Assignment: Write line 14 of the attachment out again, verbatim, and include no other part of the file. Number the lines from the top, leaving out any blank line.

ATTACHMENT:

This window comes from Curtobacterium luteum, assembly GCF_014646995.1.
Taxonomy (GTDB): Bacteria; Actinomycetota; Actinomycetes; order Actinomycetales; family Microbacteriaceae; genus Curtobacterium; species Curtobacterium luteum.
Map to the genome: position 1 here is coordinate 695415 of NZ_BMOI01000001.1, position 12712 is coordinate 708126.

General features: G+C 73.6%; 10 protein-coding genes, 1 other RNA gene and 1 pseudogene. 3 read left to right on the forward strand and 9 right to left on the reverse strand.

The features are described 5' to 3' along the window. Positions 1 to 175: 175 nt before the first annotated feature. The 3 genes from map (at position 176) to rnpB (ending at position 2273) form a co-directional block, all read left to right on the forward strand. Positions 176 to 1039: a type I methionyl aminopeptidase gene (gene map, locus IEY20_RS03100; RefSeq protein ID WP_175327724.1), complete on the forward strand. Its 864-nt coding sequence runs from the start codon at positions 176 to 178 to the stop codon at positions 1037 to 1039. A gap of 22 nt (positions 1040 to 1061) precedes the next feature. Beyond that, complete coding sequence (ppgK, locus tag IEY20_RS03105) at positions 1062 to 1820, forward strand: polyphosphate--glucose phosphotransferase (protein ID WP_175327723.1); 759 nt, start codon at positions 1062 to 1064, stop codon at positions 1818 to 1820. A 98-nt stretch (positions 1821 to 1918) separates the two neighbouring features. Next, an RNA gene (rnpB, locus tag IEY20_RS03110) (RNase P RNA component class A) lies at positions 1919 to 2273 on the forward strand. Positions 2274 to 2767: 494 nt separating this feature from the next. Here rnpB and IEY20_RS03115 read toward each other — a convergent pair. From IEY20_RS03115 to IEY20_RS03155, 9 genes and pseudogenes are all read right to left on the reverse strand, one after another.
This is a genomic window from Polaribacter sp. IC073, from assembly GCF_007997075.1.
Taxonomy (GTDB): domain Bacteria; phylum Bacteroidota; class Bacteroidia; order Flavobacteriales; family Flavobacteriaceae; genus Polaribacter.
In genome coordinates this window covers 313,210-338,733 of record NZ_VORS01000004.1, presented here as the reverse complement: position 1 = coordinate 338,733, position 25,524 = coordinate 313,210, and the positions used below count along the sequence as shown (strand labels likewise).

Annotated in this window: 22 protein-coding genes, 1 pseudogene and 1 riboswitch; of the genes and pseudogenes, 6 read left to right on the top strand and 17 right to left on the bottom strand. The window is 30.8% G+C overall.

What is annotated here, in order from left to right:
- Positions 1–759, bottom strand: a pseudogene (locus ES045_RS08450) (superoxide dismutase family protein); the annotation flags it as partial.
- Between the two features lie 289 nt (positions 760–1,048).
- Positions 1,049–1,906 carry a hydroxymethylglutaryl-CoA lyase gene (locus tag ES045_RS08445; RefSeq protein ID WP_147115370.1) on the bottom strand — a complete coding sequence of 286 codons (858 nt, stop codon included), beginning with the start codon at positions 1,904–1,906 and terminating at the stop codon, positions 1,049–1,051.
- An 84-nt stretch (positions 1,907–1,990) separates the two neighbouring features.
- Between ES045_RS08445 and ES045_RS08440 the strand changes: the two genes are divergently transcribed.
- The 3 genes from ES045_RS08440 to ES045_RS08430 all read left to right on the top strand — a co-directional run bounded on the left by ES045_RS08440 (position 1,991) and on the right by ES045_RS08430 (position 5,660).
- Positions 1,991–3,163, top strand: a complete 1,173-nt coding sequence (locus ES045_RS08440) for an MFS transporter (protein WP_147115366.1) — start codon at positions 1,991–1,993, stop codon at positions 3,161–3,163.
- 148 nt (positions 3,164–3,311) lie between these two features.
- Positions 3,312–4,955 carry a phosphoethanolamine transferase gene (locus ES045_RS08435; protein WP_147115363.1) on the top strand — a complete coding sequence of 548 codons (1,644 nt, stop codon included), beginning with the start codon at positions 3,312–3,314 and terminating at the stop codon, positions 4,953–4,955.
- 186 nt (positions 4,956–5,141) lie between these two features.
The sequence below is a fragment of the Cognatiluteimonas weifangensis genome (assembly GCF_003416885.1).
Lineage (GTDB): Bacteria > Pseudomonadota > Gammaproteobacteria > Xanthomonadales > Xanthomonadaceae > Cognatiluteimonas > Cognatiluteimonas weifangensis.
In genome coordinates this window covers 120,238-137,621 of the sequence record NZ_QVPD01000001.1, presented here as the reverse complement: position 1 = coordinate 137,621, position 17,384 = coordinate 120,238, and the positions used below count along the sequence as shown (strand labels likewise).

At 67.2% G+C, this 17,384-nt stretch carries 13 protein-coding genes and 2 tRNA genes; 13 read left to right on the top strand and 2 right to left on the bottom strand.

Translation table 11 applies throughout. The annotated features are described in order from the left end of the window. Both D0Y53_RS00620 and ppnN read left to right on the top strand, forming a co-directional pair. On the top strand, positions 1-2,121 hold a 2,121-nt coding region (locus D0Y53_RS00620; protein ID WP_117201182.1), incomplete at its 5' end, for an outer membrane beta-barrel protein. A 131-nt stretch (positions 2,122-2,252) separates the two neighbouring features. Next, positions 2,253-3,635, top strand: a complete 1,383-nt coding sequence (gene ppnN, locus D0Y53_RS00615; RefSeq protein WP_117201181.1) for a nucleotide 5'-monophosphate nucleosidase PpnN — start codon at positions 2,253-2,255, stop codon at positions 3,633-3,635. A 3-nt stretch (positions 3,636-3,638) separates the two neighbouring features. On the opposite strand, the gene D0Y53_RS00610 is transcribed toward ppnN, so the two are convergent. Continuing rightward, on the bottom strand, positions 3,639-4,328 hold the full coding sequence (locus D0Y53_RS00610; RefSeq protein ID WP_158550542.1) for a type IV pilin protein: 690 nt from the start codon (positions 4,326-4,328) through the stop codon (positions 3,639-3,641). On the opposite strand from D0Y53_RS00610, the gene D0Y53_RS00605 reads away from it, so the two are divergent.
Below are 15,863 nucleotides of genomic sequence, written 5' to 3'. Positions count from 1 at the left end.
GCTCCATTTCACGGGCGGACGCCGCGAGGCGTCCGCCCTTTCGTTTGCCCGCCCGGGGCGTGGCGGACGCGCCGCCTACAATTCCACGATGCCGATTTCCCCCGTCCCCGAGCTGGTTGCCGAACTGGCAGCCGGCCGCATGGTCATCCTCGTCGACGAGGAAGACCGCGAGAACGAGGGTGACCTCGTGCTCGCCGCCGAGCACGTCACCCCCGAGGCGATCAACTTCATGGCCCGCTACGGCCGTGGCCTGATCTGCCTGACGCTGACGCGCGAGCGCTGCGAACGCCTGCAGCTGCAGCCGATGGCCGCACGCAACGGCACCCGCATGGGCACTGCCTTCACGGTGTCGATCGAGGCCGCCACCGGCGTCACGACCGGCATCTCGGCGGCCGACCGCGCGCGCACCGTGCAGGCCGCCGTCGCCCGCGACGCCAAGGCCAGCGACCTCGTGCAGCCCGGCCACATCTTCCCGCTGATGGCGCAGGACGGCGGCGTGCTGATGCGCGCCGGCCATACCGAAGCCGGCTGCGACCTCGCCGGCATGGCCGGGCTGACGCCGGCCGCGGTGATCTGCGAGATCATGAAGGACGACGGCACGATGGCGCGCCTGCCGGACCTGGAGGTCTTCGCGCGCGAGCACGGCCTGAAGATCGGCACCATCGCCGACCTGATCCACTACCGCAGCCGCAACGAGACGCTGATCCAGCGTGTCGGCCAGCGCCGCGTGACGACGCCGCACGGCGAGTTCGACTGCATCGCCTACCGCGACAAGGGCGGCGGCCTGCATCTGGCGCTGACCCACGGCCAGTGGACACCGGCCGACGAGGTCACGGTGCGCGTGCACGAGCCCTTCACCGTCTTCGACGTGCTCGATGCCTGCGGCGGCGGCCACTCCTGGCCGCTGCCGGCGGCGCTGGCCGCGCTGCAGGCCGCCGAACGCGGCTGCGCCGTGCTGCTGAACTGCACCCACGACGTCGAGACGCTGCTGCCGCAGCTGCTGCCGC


- An 84-nt stretch (positions 1,907–1,990) separates the two neighbouring features.